Summerland is summer’s first surprise: Movie Review

Summerland is summer’s first surprise: Movie Review
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Tyler Collins

Tyler Collins

Tyler Collins is the Oakville News publishing assistant and arts reporter. He started with the news in 2016 and now specializes in current and live events, film, theatre and entertainment. He comes from Campbellton, NB and has lived in Oakville more than 20 years. Proud Sheridan grad of Journalism and Performing Arts. Twitter: @MrTyCollins

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Summerland is a quaint story that makes for a pleasant, if somewhat forgettable, film. But the real story isn’t really about the movie at all. It’s about the triumphant return of new release films to the big screen in Oakville.

After more than four months of shutdown, Oakville’s indoor cinemas are finally open once again. It’s going to take some time before we see a swath of new movies, but three are now showing for hungry moviegoers. Two of them are showing exclusively at Film.Ca Cinemas, and the widest release is writer/director Jessica Swale’s Summerland.

Alice Lamb (Gemma Arterton) is a reclusive writer and researcher who lives in Kent, England. It’s early in WWII, and as part of the war effort, she’s asked to care for a young boy: Frank (Lucas Bond) from London.

While his home in the city is unsafe, they reluctantly bond over Alice’s work writing about the science in mythology. Her current project? Discovering the truth behind an invisible castle called “Summerland.”

This is Swale’s debut as both screenwriter and director, following her nearly 20-year career as a playwright and stage director in London. Her experience in theatre has influenced her style of searingly human drama as a storyteller.

But she also has a deft, insightful hand at where to put the camera. The cinematography showcasing Kent and the ocean are as striking as the nuanced close-ups of the four principal characters.

Photo: Lionsgate and Level Film

Her next step would be translating that same nuance and subtlety into her screenplays. That tightrope is different on screen than on stage – and writing for them is very different.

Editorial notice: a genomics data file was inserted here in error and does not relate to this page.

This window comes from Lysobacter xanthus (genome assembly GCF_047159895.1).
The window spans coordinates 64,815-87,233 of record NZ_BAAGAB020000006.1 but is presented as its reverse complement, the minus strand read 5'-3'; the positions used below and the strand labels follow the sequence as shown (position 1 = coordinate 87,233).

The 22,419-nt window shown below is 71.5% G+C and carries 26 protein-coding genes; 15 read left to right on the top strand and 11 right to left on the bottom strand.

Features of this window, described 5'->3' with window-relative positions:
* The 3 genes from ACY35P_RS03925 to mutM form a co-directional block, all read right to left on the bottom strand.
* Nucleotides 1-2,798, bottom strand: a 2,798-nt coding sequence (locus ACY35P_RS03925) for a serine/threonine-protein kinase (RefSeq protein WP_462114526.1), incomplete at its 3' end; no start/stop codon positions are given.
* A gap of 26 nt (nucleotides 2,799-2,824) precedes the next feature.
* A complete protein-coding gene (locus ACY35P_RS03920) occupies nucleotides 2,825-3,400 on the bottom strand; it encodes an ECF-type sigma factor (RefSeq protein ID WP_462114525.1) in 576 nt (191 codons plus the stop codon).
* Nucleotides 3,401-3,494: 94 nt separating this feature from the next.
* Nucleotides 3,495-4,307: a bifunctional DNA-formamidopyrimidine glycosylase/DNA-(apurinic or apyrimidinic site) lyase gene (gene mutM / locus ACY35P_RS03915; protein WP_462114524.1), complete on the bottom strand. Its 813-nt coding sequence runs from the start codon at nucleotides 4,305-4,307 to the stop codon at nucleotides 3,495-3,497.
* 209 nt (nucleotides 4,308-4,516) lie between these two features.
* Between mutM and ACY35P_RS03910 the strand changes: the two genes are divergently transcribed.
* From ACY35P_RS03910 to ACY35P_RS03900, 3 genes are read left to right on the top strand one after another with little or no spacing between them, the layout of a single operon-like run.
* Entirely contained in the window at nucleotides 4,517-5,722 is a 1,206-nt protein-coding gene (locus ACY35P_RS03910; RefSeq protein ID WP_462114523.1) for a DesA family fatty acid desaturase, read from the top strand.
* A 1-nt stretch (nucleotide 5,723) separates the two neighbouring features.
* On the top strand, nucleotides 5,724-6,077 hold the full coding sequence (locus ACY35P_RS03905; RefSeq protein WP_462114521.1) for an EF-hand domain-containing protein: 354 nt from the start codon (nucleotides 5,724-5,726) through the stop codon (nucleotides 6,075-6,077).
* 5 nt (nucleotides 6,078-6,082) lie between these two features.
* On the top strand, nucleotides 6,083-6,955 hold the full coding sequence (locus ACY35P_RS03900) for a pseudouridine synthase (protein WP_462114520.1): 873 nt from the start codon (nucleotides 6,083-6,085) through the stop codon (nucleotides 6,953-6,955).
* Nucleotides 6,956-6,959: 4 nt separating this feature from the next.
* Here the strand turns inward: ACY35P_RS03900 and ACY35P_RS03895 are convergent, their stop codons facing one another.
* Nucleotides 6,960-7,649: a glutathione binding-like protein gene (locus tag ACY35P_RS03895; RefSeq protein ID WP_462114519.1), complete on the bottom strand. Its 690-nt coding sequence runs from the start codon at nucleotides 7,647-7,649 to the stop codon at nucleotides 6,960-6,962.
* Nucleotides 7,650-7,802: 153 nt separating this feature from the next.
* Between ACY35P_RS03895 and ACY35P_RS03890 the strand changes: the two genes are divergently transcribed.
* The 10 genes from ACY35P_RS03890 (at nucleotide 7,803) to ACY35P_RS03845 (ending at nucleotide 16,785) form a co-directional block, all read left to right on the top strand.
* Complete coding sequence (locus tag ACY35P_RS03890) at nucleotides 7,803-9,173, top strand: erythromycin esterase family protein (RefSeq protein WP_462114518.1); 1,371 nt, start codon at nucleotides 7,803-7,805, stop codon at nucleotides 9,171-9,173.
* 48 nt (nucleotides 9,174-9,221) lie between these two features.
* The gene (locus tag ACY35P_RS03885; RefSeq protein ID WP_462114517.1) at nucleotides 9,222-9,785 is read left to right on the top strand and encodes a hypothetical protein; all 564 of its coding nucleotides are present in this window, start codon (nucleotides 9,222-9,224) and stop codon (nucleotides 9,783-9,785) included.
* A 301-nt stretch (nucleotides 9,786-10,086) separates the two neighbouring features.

The story takes a few seriously surprising turns, and Swale attempts some pretty dramatic twists for what seems to be a small-scale, naturalistic film. Some of them work, and only really doesn’t. The commonality is they all feel sappy.

Less pining sentiment in the editing, music and setting would’ve helped balance the story better. I agree that we need a splash of brightness, and the Alice’s moment discovering Summerland is well-earned. But brightness and sappiness are not the same thing.

It’s hard to give explain more without leading on to the film’s ending. It is worth nothing Swale has worked with Arterton and Gugu Mbatha-Raw (as Vera, the film’s best performance) before. Past projects with her cast has clearly fostered a better movie today.

Swale’s new film is, amazingly, the widest new release in the world this weekend. Perhaps this is a silver lining in the ongoing pandemic, allowing what could’ve been a small movie to have its small chance at standing out.

Big screen movies are back. That alone is a great reason to go out and see Summerland this week. Yes, the film is enjoyable enough. But best of all, it’s new.

6 out of 10

PG, 1hr 40mins. Drama.
Written and Directed by Jessica Swale.
Starring Gemma Arterton, Lucas Bond, Gugu Mbatha-Raw, Dixie Egerickx and Tom Courtenay.
Now Playing at Film.Ca Cinemas.


Finally, if you’re looking for something different, the majestic Brotherhood is the other new release at Film.Ca Cinemas this weekend. It’s an expertly made Canadian film and also a good choice for your first visit back to the movies.

Read more reviews and entertainment news @MrTyCollins on Facebook and Twitter.


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